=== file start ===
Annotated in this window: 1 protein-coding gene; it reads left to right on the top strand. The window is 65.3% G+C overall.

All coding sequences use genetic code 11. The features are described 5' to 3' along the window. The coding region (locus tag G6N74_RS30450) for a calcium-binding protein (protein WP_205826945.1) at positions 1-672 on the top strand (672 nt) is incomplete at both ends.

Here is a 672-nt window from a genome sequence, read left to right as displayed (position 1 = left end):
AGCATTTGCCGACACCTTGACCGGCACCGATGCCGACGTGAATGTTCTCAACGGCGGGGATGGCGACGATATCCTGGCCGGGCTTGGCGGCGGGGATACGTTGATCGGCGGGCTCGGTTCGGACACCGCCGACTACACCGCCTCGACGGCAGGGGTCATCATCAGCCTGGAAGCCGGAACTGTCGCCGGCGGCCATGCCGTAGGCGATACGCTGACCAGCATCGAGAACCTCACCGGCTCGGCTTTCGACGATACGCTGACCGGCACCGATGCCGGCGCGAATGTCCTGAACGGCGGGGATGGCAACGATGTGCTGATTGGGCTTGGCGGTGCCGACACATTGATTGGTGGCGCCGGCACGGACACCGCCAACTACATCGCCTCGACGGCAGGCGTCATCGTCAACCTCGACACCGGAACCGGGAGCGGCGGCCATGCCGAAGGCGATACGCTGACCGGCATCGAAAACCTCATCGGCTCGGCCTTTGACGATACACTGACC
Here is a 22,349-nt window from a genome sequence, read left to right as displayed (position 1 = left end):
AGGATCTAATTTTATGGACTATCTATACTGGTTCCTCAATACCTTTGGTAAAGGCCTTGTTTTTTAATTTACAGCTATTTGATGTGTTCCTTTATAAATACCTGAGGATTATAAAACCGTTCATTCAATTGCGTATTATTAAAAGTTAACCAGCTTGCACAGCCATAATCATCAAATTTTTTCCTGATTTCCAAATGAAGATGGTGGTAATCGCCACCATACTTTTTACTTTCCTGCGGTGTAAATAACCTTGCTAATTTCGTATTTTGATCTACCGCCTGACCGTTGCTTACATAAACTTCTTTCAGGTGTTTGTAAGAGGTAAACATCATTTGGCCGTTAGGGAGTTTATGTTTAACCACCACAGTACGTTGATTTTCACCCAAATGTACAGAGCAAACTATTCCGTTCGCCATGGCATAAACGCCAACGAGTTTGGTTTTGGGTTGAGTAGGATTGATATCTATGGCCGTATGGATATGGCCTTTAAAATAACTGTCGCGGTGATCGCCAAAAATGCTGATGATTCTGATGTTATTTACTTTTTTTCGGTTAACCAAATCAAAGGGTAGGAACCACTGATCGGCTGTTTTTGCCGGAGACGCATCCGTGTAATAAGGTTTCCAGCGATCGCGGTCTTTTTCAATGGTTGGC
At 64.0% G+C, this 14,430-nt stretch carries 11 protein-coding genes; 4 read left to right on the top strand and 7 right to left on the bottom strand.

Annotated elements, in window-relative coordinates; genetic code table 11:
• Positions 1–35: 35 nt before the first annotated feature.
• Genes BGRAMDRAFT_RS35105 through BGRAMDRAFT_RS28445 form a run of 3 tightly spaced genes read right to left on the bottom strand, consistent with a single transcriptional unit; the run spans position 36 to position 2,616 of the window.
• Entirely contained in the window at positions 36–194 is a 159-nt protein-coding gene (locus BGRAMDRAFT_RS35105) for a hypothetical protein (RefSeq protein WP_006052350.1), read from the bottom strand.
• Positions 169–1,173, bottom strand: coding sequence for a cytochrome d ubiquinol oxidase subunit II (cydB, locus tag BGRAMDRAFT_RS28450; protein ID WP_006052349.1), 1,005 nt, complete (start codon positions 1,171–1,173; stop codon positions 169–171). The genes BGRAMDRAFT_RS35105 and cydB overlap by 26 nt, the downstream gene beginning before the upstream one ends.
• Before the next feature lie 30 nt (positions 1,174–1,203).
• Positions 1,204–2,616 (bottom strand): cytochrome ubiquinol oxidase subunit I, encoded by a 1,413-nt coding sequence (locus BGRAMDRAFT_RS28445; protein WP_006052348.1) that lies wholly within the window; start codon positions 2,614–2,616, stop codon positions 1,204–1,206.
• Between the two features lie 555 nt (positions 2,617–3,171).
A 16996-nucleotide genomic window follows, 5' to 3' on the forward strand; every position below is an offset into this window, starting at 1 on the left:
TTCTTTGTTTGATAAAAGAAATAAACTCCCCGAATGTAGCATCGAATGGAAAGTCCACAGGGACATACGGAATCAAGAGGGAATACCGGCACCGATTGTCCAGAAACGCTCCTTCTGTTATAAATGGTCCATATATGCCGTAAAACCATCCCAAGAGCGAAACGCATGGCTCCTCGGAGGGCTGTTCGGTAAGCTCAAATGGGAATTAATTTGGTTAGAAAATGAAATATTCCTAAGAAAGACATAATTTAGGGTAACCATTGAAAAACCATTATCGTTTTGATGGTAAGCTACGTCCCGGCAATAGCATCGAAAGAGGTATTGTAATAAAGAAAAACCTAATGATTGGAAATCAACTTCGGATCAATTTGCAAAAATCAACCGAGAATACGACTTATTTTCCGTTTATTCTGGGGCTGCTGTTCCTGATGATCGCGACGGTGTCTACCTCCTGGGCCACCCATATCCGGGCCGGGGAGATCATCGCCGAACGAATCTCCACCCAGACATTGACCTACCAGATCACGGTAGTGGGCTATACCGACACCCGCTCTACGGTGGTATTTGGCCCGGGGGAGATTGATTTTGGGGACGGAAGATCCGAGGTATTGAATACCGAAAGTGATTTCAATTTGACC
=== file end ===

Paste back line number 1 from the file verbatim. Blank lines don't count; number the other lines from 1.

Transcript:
Annotated in this window: 1 protein-coding gene; it reads left to right on the top strand. The window is 65.3% G+C overall.